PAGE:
New Therapy May be a COVID-19 Game Changer
Justice Department Approves Pharmaceutical Monopoly to Manufacture Anti-COVID Monoclonal Antibodies
The COVID-19 related collapse of the hospitals in Queens, New York is burnt into the minds of Americans. Who would be the next person chained to a ventilator? Shockingly, scores of physicians, nurses, EMTs, police, and fire, armed with courage and training, but short of equipment, died along with their patients. The randomness of outcomes made the terror of this viral Russian roulette worse.
Vaccines are the best long-term solution to COVID-19, but they will not be available soon, unless the FDA violates its own rules, which will destroy the faith in any vaccine. A vaccine turns a person into an antibody factory. Any exposure to the COVID-19 virus and we generate antibodies that attack the virus, reducing symptoms and improving the outcomes of COVID-19. Our immune system generates an early warning counterattack which will prevent serious infection.
We can also make antibodies in the lab. They don’t prevent infection. They don’t create long-term immunity to COVID-19. They cost many times more than a vaccine. But given at the right time in the infection, they can interrupt progression to hospitalization, intensive care, and death. They can reduce the randomness of outcomes such that coronavirus, while still unique, will no longer be the stuff of nightmares.
Monoclonal Antibodies are Established Therapy
Monoclonal antibodies have been in use since 1986 to prevent transplant rejections, cure cancers, and treat connective tissue diseases. 2018 marked the first use against a virus. This was not any infection, but the Ebola virus, which kills two-thirds of its victims. Thousands of West Africans had died in three epidemics since 2008. The epidemic subsided spontaneously before significant numbers of patients could be treated. The handful of patients who were treated were cured. They had no significant side effects. But the data set was too small to make any conclusions. However, in the world viral warfare, nothing had ever slowed, let alone defeated Ebola.
When asked if monoclonal antibodies like those used for Ebola, could have a significant role in COVID-19, Anthony Fauci, MD, could only say the Ebola treatments were “very encouraging.” (Interview NIH press release 8/4/20). Dr Fauci, never one for overstatement, had his laboratory at NIH working with Eli Lilly almost since the beginning of the pandemic, to identify human antibodies on which to model a monoclonal drug.
Would Convalescent Plasma Work as Well?
The FDA approved emergency use of convalescent plasma transfusions from recovered COVID-19 patients to patients who are still sick. Obtaining plasma from volunteers, screening it, transporting it, and infusing is time consuming, expensive, associated with adverse reactions. Fauci find its use problematic.
“The difference between monoclonal antibodies and convalescent plasma is plasma has a lot of other things in it, which could lead to allergic and other reactions,” Fauci said. Plasma requires an intravenous infusion, which requires a medical infrastructure not found in many developing countries. Most monoclonal antibody treatments can be administered by a simple injection.
The NIH/Eli Lilly team had recovered the human antibody they had been seeking. Should it work anywhere near as well as the antibody treatment for Ebola, they could change the trajectory of the sickest of the COVID-19 patients. They had their seed corn for antibody production, but it would require the entire pharmaceutical industry. The plan was to produce monoclonal antibodies thousands of times more concentrated than convalescent serum. Fauci’s conclusion on the proposed monoclonal antibody:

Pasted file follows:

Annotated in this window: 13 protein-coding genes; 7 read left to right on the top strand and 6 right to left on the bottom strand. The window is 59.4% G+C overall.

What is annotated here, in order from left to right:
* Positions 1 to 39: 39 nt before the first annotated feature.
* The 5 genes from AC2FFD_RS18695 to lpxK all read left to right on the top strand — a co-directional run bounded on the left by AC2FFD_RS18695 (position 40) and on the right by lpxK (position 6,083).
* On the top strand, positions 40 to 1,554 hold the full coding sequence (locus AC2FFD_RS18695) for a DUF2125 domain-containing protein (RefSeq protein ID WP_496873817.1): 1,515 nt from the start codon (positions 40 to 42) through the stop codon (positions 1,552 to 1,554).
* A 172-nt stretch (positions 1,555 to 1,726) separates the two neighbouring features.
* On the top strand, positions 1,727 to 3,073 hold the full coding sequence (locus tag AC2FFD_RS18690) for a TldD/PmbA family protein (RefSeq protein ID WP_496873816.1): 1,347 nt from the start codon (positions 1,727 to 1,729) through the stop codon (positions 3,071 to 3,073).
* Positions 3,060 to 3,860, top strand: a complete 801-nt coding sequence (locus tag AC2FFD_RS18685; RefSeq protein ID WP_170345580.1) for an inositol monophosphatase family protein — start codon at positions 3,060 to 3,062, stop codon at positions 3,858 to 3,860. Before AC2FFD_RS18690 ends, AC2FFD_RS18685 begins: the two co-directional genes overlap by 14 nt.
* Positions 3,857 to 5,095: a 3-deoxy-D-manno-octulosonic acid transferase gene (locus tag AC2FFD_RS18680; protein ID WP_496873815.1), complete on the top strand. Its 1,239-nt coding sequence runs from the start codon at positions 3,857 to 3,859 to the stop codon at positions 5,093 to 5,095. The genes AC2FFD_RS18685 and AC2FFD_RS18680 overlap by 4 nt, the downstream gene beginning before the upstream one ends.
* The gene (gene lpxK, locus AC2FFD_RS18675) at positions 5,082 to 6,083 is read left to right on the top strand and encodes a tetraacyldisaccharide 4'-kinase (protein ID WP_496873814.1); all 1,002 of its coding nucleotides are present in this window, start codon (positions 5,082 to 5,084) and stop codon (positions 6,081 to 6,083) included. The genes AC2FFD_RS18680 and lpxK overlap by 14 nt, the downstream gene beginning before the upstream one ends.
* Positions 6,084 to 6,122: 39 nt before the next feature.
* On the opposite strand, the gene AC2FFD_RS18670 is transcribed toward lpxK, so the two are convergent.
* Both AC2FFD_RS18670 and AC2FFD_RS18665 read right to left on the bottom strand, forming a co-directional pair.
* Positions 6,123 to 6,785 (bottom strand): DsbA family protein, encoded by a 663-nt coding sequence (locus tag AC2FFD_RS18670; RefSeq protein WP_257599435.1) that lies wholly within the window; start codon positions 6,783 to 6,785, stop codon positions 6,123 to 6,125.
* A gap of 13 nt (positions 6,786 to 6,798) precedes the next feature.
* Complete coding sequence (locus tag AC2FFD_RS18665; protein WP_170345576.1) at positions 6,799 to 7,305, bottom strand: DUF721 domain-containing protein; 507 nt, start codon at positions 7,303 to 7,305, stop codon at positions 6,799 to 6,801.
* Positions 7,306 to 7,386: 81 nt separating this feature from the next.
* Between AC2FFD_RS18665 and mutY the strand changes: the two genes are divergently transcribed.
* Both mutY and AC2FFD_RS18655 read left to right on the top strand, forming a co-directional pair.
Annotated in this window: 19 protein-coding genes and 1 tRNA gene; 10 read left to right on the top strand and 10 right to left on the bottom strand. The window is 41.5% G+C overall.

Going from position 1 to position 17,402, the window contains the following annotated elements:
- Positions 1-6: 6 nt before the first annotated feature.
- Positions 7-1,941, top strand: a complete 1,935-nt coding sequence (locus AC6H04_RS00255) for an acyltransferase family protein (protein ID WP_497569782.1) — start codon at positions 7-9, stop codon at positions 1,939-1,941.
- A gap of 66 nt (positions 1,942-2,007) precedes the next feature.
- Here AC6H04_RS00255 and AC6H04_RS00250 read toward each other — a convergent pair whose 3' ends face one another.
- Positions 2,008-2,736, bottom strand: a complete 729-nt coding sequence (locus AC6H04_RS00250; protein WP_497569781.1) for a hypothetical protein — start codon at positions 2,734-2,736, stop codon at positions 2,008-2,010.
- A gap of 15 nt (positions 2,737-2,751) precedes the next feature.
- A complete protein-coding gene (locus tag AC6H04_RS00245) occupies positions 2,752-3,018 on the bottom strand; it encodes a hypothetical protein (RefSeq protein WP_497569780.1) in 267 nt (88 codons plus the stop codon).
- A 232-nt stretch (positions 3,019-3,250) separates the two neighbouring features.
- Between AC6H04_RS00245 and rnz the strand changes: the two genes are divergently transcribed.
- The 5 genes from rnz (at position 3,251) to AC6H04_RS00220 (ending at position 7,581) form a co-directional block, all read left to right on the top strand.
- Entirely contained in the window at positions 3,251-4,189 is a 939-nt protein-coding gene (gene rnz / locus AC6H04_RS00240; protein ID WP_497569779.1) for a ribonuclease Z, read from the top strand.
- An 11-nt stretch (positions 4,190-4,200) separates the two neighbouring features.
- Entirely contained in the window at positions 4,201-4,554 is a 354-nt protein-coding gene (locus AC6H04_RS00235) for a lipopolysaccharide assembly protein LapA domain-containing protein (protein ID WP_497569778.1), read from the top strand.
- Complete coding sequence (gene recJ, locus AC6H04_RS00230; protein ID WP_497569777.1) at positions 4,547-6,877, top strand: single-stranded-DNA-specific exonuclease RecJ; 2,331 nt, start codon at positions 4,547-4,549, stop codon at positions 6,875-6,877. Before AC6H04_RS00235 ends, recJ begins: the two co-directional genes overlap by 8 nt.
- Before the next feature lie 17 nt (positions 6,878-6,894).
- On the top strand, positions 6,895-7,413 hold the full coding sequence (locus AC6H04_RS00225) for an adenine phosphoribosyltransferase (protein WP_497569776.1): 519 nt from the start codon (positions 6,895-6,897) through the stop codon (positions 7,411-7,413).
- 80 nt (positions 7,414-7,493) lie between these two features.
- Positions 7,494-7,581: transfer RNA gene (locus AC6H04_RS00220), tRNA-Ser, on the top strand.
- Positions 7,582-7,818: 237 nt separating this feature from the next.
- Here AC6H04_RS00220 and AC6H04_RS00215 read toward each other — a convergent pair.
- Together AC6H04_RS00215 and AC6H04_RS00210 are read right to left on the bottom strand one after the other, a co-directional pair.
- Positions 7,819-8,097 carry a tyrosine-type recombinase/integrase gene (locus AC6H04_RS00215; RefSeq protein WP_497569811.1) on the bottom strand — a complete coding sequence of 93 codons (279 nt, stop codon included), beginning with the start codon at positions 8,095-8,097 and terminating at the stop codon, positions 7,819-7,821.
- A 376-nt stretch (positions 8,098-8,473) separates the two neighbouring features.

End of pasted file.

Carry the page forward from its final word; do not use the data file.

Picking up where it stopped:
“Using an antibody generated by the immune system of a recovered COVID-19 patient gives us a jump start on finding a safe and effective therapeutic.”
The Justice Department Leads Where the CDC and FDA Should Have
Dr. Fauci restricts his observations, with the exception of his critique of his Opening Day pitch at National Stadium, to medical issues, so I can’t say who initiated the request to the Justice Department. However, the history of the supply chain and capacity dilemmas that plagued the CDC’s development of a COVID-19 test were widely known. The consequences include most of the 180,000 COVID-19 related deaths.
The Justice Department took the opportunity to try to avoid a similar outcome with the antibody program. They granted six of the largest monoclonal antibody pharmaceutical companies an anti-trust exemption to jointly scale up manufacturing, supply chains, and share scientific information. The exemption can be expanded when more companies apply. It is likely any antibody medication will contain a “cocktail” of antibodies from multiple companies to attack a COVID virus at multiple areas. A virus can mutate and alter the antibody specific binding site and thereby become resistant. The monoclonal “cocktail” anticipates just such an event.
In practice, among 100 patients with symptoms (Fever, cough, shortness of breath, etc.) and a positive COVID-19 test, after evaluation, approximately 15% will have indications for hospitalization/observation. Most will get better on their own. Those with a worsening course will get an injection of monoclonal antibody. Based on prior studies, their clinical course would improve in a few days as the antibody attacks the virus. Most would be discharged from the hospital, and ICU admissions and deaths could plummet. Exactly how many will improve is being evaluated in clinical trials that are already underway and may have results as soon as Q4 2020. A monoclonal antibody will not end the pandemic, but it should relieve some of our darkest fears.
Press Release: Thursday, July 23, 2020
Department of Justice Issues Business Review Letter to Monoclonal Antibody Manufacturers To Expedite And Increase The Production Of Covid-19 Mab Treatments